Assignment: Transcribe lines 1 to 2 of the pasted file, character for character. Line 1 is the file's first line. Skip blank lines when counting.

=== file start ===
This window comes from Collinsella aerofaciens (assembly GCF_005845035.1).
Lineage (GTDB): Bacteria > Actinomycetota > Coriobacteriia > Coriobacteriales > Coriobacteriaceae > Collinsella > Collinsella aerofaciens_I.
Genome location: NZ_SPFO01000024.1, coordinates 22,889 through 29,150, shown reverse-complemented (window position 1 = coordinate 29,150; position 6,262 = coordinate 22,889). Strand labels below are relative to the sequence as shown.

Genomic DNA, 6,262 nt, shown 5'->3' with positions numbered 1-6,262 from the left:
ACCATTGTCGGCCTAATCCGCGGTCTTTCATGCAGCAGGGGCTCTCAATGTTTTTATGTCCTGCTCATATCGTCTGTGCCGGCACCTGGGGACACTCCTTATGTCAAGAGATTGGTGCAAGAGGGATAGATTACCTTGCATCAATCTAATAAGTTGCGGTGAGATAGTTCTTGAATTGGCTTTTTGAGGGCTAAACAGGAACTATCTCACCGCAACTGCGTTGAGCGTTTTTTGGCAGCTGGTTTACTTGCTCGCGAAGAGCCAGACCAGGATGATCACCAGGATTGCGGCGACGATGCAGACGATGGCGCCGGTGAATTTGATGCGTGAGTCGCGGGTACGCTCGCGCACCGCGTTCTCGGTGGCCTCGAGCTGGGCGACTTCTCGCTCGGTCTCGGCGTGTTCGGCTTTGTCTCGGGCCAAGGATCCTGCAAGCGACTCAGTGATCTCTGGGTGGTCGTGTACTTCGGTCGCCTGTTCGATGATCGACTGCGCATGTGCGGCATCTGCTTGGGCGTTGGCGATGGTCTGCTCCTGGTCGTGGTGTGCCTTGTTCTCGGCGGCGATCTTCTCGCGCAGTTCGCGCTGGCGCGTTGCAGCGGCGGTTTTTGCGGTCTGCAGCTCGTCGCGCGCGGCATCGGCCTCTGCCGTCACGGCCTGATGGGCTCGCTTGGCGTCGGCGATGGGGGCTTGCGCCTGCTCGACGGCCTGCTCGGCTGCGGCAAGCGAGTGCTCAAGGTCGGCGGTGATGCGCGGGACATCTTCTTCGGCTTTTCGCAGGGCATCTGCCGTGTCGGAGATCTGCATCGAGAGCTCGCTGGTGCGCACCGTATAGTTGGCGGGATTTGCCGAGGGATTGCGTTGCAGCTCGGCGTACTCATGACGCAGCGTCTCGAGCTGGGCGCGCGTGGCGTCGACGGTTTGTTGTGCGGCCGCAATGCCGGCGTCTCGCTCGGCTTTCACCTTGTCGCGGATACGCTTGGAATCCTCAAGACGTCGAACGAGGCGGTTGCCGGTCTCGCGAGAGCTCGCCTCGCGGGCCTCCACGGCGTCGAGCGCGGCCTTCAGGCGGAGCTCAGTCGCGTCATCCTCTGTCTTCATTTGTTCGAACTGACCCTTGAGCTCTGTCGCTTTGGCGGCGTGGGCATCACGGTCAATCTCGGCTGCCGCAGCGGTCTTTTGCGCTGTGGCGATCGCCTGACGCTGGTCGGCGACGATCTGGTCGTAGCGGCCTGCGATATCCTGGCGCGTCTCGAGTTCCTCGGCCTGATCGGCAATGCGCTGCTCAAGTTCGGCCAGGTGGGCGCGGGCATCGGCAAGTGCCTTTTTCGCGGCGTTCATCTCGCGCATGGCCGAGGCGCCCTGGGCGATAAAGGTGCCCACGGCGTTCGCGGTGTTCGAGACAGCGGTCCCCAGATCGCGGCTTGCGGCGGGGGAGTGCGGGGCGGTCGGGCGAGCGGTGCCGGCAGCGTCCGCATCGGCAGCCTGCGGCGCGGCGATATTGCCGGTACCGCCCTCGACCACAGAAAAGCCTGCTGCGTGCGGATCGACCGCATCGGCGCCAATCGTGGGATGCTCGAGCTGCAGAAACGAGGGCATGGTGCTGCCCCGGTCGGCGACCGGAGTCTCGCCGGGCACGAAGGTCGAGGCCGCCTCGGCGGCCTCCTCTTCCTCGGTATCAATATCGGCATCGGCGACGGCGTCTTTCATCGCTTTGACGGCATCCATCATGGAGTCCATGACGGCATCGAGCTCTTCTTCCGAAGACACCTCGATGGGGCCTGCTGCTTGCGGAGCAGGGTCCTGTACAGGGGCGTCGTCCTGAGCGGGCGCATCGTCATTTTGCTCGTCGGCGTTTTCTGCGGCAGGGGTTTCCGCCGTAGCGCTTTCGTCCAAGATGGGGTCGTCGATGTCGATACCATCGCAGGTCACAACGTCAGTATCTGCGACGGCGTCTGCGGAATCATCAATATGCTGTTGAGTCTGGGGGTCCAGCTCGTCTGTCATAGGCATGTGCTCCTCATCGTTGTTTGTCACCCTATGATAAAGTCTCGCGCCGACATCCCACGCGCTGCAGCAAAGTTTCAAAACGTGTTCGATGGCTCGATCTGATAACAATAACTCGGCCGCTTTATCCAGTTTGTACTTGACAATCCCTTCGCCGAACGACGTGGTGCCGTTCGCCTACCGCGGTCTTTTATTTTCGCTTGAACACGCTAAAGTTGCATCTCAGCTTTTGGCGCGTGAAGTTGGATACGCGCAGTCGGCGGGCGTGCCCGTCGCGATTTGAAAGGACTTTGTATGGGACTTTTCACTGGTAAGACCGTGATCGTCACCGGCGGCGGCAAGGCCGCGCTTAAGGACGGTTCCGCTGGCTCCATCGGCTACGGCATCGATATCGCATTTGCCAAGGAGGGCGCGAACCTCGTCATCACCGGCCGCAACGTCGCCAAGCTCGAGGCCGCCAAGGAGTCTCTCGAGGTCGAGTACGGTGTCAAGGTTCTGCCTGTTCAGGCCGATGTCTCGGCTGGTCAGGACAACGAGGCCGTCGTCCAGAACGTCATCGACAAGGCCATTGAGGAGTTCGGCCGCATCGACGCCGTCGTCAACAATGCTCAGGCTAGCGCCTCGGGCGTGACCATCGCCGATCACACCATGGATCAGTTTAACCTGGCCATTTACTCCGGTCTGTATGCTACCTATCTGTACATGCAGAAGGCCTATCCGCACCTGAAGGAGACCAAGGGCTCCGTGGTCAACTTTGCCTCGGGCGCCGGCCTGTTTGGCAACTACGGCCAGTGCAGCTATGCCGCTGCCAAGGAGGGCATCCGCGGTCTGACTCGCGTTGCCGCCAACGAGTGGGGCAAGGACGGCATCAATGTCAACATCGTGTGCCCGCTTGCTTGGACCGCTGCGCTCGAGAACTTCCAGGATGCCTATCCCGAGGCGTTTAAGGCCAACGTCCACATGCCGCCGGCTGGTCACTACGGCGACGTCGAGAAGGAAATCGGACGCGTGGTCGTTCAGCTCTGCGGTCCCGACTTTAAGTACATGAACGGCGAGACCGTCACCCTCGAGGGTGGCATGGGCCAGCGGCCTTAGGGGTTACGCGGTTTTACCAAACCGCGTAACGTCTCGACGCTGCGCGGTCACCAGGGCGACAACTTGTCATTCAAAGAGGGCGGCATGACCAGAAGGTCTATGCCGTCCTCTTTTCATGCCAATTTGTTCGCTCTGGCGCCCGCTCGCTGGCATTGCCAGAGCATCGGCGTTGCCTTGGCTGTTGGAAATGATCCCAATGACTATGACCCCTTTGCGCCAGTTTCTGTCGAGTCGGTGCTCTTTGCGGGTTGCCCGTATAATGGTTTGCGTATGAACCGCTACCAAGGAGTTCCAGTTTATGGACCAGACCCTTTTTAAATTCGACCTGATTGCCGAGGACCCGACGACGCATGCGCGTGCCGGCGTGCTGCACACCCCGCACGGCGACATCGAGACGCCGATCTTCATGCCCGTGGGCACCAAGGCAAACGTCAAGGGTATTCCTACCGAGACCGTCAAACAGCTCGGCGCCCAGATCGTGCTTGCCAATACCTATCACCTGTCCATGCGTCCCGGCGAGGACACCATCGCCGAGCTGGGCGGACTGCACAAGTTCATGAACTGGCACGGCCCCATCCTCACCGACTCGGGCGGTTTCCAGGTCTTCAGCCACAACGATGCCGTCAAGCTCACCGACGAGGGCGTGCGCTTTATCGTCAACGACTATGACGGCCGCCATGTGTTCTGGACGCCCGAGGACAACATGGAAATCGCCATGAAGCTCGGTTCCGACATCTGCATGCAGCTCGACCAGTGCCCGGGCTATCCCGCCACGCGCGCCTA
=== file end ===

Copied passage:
This window comes from Collinsella aerofaciens (assembly GCF_005845035.1).
Lineage (GTDB): Bacteria > Actinomycetota > Coriobacteriia > Coriobacteriales > Coriobacteriaceae > Collinsella > Collinsella aerofaciens_I.